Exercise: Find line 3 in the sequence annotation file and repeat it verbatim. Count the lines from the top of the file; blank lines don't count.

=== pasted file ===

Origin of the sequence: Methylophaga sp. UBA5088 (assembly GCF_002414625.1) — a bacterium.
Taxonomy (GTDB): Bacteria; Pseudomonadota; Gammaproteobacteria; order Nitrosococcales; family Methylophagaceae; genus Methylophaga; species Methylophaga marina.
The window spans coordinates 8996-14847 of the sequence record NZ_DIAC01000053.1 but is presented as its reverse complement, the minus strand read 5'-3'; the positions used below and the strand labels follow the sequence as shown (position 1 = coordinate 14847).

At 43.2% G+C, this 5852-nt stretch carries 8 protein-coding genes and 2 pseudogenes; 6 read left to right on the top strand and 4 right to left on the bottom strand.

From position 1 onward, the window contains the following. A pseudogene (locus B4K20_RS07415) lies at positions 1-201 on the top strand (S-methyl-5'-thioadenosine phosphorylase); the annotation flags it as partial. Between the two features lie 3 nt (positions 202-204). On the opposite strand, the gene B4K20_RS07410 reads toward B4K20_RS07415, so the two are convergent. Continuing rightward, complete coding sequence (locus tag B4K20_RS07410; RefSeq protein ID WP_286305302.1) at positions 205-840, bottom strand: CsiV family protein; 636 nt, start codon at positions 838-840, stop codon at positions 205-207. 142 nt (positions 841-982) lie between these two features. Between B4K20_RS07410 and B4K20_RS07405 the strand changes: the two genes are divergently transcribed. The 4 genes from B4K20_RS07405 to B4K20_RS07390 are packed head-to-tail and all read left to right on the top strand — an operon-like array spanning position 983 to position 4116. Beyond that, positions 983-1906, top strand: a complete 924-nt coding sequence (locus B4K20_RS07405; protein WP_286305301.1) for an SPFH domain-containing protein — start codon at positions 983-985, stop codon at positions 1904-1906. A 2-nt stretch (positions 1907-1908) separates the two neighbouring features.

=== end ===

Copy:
The window spans coordinates 8996-14847 of the sequence record NZ_DIAC01000053.1 but is presented as its reverse complement, the minus strand read 5'-3'; the positions used below and the strand labels follow the sequence as shown (position 1 = coordinate 14847).